Abstract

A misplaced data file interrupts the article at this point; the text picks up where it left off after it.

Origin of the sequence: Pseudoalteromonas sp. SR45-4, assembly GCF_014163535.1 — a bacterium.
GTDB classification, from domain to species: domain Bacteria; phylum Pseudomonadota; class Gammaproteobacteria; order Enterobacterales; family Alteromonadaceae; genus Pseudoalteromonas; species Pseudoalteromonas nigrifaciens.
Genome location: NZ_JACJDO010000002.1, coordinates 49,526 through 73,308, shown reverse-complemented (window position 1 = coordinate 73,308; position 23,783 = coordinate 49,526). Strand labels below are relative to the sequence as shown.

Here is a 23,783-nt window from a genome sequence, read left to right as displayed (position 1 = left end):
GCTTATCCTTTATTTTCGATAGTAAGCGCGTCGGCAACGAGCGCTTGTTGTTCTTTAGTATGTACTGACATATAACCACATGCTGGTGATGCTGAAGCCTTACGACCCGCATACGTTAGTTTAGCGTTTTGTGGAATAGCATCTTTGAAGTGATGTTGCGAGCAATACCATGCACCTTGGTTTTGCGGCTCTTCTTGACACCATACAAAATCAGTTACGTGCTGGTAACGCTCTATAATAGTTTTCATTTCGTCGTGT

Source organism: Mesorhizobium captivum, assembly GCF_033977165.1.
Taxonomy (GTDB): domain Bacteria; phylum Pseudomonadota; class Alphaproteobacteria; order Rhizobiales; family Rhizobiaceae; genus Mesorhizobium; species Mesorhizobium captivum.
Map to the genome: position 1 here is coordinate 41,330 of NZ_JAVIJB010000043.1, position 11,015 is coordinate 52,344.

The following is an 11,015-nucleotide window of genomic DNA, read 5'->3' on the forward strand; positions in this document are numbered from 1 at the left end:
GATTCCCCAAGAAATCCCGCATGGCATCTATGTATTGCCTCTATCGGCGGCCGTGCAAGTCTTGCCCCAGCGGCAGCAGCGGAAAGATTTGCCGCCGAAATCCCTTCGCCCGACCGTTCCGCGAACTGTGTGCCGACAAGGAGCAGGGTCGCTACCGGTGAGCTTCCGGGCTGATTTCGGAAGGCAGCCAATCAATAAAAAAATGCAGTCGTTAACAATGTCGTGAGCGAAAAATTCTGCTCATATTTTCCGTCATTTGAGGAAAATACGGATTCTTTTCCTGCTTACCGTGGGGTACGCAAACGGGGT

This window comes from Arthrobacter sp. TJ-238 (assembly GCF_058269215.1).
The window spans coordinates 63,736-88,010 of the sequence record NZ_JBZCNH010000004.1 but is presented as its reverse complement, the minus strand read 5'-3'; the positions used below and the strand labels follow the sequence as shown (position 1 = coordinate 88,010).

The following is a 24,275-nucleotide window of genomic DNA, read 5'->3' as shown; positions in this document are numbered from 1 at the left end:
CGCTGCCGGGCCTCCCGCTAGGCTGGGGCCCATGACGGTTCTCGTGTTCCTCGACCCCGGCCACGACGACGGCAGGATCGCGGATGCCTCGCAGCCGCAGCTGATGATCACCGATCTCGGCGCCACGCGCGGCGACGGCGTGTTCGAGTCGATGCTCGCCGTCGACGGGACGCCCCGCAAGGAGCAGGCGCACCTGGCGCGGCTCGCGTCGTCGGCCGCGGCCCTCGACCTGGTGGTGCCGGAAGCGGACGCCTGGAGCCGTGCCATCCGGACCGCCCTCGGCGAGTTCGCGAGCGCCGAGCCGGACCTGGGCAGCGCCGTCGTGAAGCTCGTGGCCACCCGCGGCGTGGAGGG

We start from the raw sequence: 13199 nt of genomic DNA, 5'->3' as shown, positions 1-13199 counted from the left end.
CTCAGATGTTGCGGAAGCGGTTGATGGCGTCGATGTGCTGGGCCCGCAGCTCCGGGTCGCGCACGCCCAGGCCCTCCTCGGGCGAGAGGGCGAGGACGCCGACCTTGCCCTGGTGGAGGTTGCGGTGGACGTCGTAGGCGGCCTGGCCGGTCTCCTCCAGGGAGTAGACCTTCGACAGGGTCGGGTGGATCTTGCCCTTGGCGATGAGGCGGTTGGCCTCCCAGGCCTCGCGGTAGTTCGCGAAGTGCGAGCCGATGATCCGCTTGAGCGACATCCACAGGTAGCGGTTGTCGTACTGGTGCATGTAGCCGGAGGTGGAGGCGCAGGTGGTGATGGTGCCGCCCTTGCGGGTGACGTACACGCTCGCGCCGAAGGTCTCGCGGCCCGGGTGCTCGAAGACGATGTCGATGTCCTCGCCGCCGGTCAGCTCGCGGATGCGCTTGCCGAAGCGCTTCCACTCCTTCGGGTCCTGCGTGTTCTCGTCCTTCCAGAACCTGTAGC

Light microscopy studies on new materials and museum collections of early Cambrian organic-walled microfossils, informally called acritarchs, provide the observations on phenetic features that permit a comparison to certain Modern microalgae and the recognition of various developmental stages in their life cycle. The microfossils derive from various depositional settings in Estonia, Australia, Greenland, Sweden, and Poland. The exceptionally preserved microfossils reveal the internal body within the vesicle, the endocyst, and the process of releasing the endocyst from the cyst. Vegetative cells, cysts, and endocysts are distinguished, and the hypothetical reconstruction of a complex life cycle with the alternation of sexual and asexual generations is proposed. Acritarchs from the Skiagia-plexus are cysts, and likely zygotes in the sexual generation, which periodically rested as “benthic plankton.” Some microfossils of the Leiosphaeridia-plexus that are inferred to be vegetative cells were planktonic and probably haplobiontic. These form-taxa may belong to a single biological species, or a few closely related species, and represent the developmental stages and alternating generations in a complex life cycle that is expressed by polymorphic, sphaero- and acanthomorphic acritarchs. The morphological resemblance and diagnostic cell wall ultrastructure with the trilaminar sheath structure known from earlier studies suggest that the early Cambrian microfossils are the ancestral representatives and/or early lineages to the Modern class Chlorophyceae and the orders Volvocales and Chlorococcales.

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